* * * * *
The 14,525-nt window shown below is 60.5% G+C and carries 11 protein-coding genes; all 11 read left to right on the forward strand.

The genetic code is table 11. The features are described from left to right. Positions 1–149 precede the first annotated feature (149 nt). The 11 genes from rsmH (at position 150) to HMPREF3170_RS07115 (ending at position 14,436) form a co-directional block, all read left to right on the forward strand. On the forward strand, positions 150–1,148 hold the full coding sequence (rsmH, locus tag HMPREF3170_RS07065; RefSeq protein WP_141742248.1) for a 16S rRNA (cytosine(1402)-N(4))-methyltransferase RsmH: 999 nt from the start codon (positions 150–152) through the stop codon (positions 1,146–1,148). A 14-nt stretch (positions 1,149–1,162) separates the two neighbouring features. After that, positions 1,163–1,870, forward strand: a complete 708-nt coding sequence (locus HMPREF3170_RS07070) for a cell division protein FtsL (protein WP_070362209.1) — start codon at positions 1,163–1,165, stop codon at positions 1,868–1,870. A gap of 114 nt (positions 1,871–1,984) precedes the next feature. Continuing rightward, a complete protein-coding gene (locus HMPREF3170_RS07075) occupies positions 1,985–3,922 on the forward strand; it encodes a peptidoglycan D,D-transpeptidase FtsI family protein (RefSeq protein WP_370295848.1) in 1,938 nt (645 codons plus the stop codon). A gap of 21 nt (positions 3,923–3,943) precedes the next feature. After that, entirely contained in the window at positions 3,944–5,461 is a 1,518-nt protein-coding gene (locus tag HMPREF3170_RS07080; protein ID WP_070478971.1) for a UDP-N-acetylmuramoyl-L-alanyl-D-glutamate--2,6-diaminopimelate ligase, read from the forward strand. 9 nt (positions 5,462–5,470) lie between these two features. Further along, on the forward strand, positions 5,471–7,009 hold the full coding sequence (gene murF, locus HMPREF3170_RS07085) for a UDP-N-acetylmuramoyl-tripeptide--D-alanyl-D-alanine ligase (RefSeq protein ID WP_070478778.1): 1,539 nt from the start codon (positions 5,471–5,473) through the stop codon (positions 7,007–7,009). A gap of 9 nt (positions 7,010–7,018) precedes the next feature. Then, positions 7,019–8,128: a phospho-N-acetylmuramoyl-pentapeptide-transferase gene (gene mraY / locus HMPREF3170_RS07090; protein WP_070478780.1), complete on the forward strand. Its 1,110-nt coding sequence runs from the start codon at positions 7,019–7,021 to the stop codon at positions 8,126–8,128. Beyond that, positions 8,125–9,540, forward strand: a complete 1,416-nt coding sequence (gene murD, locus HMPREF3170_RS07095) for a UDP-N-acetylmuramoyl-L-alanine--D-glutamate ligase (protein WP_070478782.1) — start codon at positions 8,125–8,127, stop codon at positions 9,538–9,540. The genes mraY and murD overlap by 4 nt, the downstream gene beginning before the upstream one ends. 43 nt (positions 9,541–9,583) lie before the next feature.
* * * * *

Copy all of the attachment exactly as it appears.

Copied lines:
The 14,525-nt window shown below is 60.5% G+C and carries 11 protein-coding genes; all 11 read left to right on the forward strand.

The genetic code is table 11. The features are described from left to right. Positions 1–149 precede the first annotated feature (149 nt). The 11 genes from rsmH (at position 150) to HMPREF3170_RS07115 (ending at position 14,436) form a co-directional block, all read left to right on the forward strand. On the forward strand, positions 150–1,148 hold the full coding sequence (rsmH, locus tag HMPREF3170_RS07065; RefSeq protein WP_141742248.1) for a 16S rRNA (cytosine(1402)-N(4))-methyltransferase RsmH: 999 nt from the start codon (positions 150–152) through the stop codon (positions 1,146–1,148). A 14-nt stretch (positions 1,149–1,162) separates the two neighbouring features. After that, positions 1,163–1,870, forward strand: a complete 708-nt coding sequence (locus HMPREF3170_RS07070) for a cell division protein FtsL (protein WP_070362209.1) — start codon at positions 1,163–1,165, stop codon at positions 1,868–1,870. A gap of 114 nt (positions 1,871–1,984) precedes the next feature. Continuing rightward, a complete protein-coding gene (locus HMPREF3170_RS07075) occupies positions 1,985–3,922 on the forward strand; it encodes a peptidoglycan D,D-transpeptidase FtsI family protein (RefSeq protein WP_370295848.1) in 1,938 nt (645 codons plus the stop codon). A gap of 21 nt (positions 3,923–3,943) precedes the next feature. After that, entirely contained in the window at positions 3,944–5,461 is a 1,518-nt protein-coding gene (locus tag HMPREF3170_RS07080; protein ID WP_070478971.1) for a UDP-N-acetylmuramoyl-L-alanyl-D-glutamate--2,6-diaminopimelate ligase, read from the forward strand. 9 nt (positions 5,462–5,470) lie between these two features. Further along, on the forward strand, positions 5,471–7,009 hold the full coding sequence (gene murF, locus HMPREF3170_RS07085) for a UDP-N-acetylmuramoyl-tripeptide--D-alanyl-D-alanine ligase (RefSeq protein ID WP_070478778.1): 1,539 nt from the start codon (positions 5,471–5,473) through the stop codon (positions 7,007–7,009). A gap of 9 nt (positions 7,010–7,018) precedes the next feature. Then, positions 7,019–8,128: a phospho-N-acetylmuramoyl-pentapeptide-transferase gene (gene mraY / locus HMPREF3170_RS07090; protein WP_070478780.1), complete on the forward strand. Its 1,110-nt coding sequence runs from the start codon at positions 7,019–7,021 to the stop codon at positions 8,126–8,128. Beyond that, positions 8,125–9,540, forward strand: a complete 1,416-nt coding sequence (gene murD, locus HMPREF3170_RS07095) for a UDP-N-acetylmuramoyl-L-alanine--D-glutamate ligase (protein WP_070478782.1) — start codon at positions 8,125–8,127, stop codon at positions 9,538–9,540. The genes mraY and murD overlap by 4 nt, the downstream gene beginning before the upstream one ends. 43 nt (positions 9,541–9,583) lie before the next feature.